I was recently given the opportunity to visit EnviroWaste’s Hampton Downs Landfill. The 80-hectare site that will take waste from Auckland until 2030. This is one of the largest landfills in the Southern hemisphere, with room to expand if required. The site was chosen because it is a natural valley with groundwater actually rising rather than seeping away from the through the ground. This means that the natural groundwater can be analysed as pure before leaving the site.
There is very little rubbish to see, because modern landfills work off a tipping platform, backfilling as they go, onto a prepared multi-layered mat like surface. Leachate is a soup of liquid and suspended solids that have seeped out of the landfill. All Leachate is collected and treated on-site, via a reverse osmosis system, where the permeate is recovered as useable water for the landfill site.
Once the waste is deposited on the tip face, it is compacted to produce a stable base. When this stable base reaches a required height, it is capped with a combination of clay and topsoil. In this way after the completion of the landfill, the land may return to usable farmland.
Spaced at about a 40-meter radius, are steel pipes that extend down into the landfill. Inside these steel pipes are gas wells from which landfill gas is extracted. Landfill gas is created by anaerobic bacteria that break down the organic content of the waste, disposed of at the landfill. The main component of landfill gas is methane. This gas is a major contributor to global warming, consequently, none can be allowed to escape from the landfill.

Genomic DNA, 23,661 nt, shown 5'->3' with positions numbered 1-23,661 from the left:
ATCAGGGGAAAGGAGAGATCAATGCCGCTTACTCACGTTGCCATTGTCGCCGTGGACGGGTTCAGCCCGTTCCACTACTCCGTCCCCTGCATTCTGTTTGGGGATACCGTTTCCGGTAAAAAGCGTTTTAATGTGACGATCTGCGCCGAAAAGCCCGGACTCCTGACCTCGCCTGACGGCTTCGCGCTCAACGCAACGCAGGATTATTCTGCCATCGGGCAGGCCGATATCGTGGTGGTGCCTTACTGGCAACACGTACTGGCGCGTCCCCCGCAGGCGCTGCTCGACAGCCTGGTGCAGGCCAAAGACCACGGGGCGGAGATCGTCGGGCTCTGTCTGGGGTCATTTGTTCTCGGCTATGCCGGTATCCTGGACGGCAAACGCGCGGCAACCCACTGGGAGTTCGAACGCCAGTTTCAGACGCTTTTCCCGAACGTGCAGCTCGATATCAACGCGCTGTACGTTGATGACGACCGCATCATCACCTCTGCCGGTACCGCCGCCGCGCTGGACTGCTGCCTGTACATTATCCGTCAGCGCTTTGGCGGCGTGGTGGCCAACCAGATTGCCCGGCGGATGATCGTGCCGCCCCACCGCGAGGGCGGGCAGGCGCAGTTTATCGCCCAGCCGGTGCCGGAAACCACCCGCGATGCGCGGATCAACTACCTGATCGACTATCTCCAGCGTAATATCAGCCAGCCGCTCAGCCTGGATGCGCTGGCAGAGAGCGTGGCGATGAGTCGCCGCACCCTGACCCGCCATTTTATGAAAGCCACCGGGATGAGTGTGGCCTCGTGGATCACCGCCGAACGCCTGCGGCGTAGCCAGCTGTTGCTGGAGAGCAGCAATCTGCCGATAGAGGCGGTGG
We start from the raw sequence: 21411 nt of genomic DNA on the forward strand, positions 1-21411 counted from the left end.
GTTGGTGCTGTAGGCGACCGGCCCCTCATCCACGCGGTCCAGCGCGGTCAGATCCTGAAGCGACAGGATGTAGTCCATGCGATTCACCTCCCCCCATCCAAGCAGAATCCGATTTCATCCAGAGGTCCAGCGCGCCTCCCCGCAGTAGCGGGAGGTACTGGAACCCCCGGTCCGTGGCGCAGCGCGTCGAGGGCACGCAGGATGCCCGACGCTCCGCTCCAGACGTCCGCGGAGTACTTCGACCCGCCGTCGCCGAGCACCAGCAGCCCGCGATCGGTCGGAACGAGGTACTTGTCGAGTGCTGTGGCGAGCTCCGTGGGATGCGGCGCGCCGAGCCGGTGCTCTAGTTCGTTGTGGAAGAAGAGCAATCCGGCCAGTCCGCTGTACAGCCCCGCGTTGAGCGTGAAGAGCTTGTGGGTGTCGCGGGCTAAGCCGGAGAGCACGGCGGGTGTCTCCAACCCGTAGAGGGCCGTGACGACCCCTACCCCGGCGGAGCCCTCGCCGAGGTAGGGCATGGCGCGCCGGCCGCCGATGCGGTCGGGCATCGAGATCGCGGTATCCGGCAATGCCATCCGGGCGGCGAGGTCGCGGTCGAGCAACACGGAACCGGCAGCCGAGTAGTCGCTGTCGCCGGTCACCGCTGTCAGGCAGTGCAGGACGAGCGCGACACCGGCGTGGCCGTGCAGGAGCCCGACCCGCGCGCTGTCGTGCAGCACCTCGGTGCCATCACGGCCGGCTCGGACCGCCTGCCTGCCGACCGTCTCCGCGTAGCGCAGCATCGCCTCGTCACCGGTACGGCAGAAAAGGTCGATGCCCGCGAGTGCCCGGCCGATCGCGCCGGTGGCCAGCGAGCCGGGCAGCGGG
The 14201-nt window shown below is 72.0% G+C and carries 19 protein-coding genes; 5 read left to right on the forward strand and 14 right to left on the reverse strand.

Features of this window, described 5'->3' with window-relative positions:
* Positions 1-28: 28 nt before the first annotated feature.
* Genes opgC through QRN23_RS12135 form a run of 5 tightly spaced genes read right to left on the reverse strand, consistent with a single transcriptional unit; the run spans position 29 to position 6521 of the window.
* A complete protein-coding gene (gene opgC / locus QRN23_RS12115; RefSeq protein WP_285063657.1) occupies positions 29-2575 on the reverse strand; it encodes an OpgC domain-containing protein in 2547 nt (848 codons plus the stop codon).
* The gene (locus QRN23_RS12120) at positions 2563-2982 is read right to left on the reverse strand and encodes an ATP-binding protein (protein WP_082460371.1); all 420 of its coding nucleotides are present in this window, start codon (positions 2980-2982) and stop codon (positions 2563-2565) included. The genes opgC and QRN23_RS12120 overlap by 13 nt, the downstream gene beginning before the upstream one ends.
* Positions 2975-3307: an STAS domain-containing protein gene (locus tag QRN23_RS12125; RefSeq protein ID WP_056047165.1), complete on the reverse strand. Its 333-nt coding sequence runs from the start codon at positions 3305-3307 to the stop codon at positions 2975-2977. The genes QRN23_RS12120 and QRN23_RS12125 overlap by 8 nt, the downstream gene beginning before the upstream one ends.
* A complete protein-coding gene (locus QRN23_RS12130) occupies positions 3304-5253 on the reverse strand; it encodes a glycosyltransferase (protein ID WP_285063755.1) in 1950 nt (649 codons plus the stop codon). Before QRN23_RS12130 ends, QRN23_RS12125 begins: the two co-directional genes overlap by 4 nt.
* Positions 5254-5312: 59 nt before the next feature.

Draped across the landscape are large plastic pipes that connect to these steel pipes and take all the gas to a central point. Imagine these wells as a giant vacuum cleaner sucking up all the gas, and then you are not far off what is happening. This suction is so strong that it actually sucks in a bit of air from above the surface of the landfill. In this way, the landfill operator by monitoring the oxygen content knows that no gas is escaping from the landfill.
The landfill gas is cooled to remove condensable materials. Cooler gas has more energy because it expands more on combustion – the gas is then fed into one of seven gas engines. Each state of the art engine produces 1 megawatt of electricity 24 hours a day. At any given time five to six engines are in operation with more to come as the gas field increases.
This landfill gas field produces about 35 to 40,000 megawatts of baseload power per year and will do so for many years. Electricity will still be generated long after the landfill is closed. 35,000 megawatts is enough energy to power 23,000 electric cars each traveling 15,000kms per year. A Car produces about two tons of co2 per year so you could say about 46000 tons of co2 could be saved by going electric.
Clearly, in the future, everything from cars to perhaps ships and airplanes may need to be powered by electricity. Electric cars alone will require a 30% increase in power production. It is obvious that renewable electricity will be the clean energy currency of the future and that landfills that use methane capture to provide baseload electricity will have a positive part to play.